Located in the St. Lawrence Market area of downtown Toronto, Woods restaurant is the culinary namesake of Chef Bruce Woods (whose resume includes stints at Modus, Brassai and Centro) and his partners, Byron Messier and Robin Singh. It's located at 45 Colborne Street, a thruway notable for several historic buildings built during the reign of Queen Victoria. The site was formerly occupied by Colborne Lane, which served up modernist cuisine and was run by Chef Claudo Aprile.


Woods Restaurant opened its doors in 2013. Chef Woods is no longer with the eatery that bears his name, and is now Executive Chef at C Prime in the Century Plaza hotel in Vancouver. The Chef now in residence is Carlos De Veyra, previously the Sous Chef at Modus before coming to Woods.


The decor has a distinctive woodland theme, from the thick wood beams to the hardwood floors to the tree branch designs on the booth cushions along the walls. The tables and chairs are all made from handsome medium toned wood, adding to the rustic and earthy flavour of the establishment. Parties of up to 12 people can be accommodated in the dining area, while you can also opt to enjoy a drink and/or your meal at the spacious bar area.

This enormous bar dominates the front area of the restaurant as you come in, with several branches punctuating the back wall that has an almost mesmerizing undulating texture. The front and back windows offer up plenty of natural light, while the myriad hanging light fixtures help out with the lighting duties when the sun retreats below the horizon.


Woods has a bright and airy atmosphere which fits perfectly with the name. The smell of the wood and the rousing aromas of the food make for a memorable visit. They also only play Canadian music, which is audible but not overpoweringly so, to permit pleasant dinner conversation. Everyone from the maitre'd to the servers were exceedingly friendly and helpful, even taking our coats when we arrived and helping us put them back on when we departed.


Menu Range

Woods' tagline is "Local, Sustainable, Canadian." And indeed it is. Locally sourced and prepared foods figure largely in their menu offerings. For example, the sockeye salmon comes from British Columbia, Alberta provides their bison stock, their lobster comes by way of Nova Scotia and their dairy products are procured from all across Ontario. They also seed and grow their own lettuce and sprouts in house, the only restaurant in Canada to do so.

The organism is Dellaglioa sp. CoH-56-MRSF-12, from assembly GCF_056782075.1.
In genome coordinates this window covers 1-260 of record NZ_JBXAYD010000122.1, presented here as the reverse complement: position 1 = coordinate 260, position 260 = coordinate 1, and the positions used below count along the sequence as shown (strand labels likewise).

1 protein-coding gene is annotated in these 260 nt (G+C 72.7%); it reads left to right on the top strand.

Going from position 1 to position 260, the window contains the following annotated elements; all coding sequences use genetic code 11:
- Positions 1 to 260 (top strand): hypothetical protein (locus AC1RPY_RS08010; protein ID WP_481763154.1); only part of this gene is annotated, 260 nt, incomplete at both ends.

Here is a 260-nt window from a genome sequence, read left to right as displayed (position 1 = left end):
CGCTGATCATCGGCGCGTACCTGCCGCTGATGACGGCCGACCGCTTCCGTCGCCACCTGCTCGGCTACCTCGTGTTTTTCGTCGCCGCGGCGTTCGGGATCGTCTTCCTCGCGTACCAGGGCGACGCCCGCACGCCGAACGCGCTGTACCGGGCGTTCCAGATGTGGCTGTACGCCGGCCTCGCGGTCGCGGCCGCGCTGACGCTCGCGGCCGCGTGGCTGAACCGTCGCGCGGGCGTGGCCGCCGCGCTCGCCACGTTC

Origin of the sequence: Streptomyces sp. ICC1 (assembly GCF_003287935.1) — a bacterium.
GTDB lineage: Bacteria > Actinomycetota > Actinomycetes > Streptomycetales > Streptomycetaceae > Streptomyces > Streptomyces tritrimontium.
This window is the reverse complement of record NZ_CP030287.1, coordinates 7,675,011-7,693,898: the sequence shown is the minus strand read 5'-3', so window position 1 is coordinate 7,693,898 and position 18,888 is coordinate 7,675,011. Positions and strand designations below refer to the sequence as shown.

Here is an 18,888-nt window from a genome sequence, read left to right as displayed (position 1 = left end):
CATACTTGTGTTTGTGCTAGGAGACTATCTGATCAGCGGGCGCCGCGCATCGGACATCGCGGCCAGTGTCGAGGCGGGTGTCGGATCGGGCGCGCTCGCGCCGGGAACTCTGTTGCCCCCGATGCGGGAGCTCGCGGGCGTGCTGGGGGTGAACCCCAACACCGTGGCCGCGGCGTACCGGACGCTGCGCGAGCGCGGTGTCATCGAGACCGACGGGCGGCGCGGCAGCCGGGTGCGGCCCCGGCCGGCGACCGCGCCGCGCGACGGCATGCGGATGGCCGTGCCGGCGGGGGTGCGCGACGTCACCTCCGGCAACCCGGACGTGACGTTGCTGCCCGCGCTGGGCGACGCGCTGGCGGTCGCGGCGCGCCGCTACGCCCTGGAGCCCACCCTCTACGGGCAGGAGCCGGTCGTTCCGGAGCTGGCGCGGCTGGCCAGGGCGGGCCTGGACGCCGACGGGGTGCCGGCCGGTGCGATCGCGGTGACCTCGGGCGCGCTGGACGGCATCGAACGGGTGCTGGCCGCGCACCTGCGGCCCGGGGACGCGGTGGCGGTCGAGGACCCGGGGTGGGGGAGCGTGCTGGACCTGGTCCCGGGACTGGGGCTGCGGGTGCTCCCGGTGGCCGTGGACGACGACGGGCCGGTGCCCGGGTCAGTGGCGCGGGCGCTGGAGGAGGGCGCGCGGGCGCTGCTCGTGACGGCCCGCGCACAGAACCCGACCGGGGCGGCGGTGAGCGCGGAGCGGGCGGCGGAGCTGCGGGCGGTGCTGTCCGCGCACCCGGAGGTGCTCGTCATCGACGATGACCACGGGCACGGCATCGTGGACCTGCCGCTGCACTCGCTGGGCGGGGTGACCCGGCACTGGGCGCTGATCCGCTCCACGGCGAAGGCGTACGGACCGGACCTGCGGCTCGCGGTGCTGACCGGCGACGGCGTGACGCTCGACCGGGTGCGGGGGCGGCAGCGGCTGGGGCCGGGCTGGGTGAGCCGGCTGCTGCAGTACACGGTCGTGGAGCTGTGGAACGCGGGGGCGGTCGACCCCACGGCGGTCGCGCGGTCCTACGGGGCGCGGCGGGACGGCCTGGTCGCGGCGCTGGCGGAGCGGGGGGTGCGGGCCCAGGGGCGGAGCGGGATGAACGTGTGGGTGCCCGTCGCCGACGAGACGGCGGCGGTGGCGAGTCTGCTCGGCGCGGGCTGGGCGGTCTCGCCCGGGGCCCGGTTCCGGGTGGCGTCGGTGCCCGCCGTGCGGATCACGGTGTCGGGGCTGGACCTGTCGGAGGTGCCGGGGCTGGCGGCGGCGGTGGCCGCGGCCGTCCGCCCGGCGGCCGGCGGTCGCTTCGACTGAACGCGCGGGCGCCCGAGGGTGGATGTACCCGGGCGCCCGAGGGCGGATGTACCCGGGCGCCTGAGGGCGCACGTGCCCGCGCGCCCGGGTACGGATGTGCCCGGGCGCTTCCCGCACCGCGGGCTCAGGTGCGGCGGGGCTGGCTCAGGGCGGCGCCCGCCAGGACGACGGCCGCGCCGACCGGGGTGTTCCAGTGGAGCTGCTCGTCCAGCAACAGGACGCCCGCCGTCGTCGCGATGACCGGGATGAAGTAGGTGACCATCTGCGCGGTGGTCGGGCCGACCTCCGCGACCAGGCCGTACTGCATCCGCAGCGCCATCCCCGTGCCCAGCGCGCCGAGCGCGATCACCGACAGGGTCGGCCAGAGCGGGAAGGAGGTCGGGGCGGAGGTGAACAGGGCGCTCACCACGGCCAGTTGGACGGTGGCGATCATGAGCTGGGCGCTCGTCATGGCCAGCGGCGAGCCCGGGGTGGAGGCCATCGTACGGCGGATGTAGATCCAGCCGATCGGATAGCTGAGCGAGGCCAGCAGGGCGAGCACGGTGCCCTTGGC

Their appetizers range from $10 for the Soup of the Day to $11 for the Organic Ontario Green Salad, which comes with Icewine vinaigrette, semi-dry tomato, watermelon radish, pecans and toscano, all the way up to $120 for the Sustainable Canadian Sturgeon Caviar, served with buckwheat blinis and traditional garnishes.

The entrees go from $22 for the 6 oz. Prime Beef Burger, which comes on a sesame milk bun, with aged cheddar, onion jam, and house condiments, to the Bison Shortrib, with mashed potato and roasted root vegetables, for $39. For an additional $8, you can add on sides of Crispy Kale or Frites to your meal.

Desserts will cost you $11, except for the Artisanal Cheese Plate, which is $15 for three pieces to $20 for 5 pieces of cheese.

The meal was also supplemented by freshly baked slices of bread at the beginning and some fantastic homemade peppermint marshmallows at the end, that almost took the place of an after-dinner mint.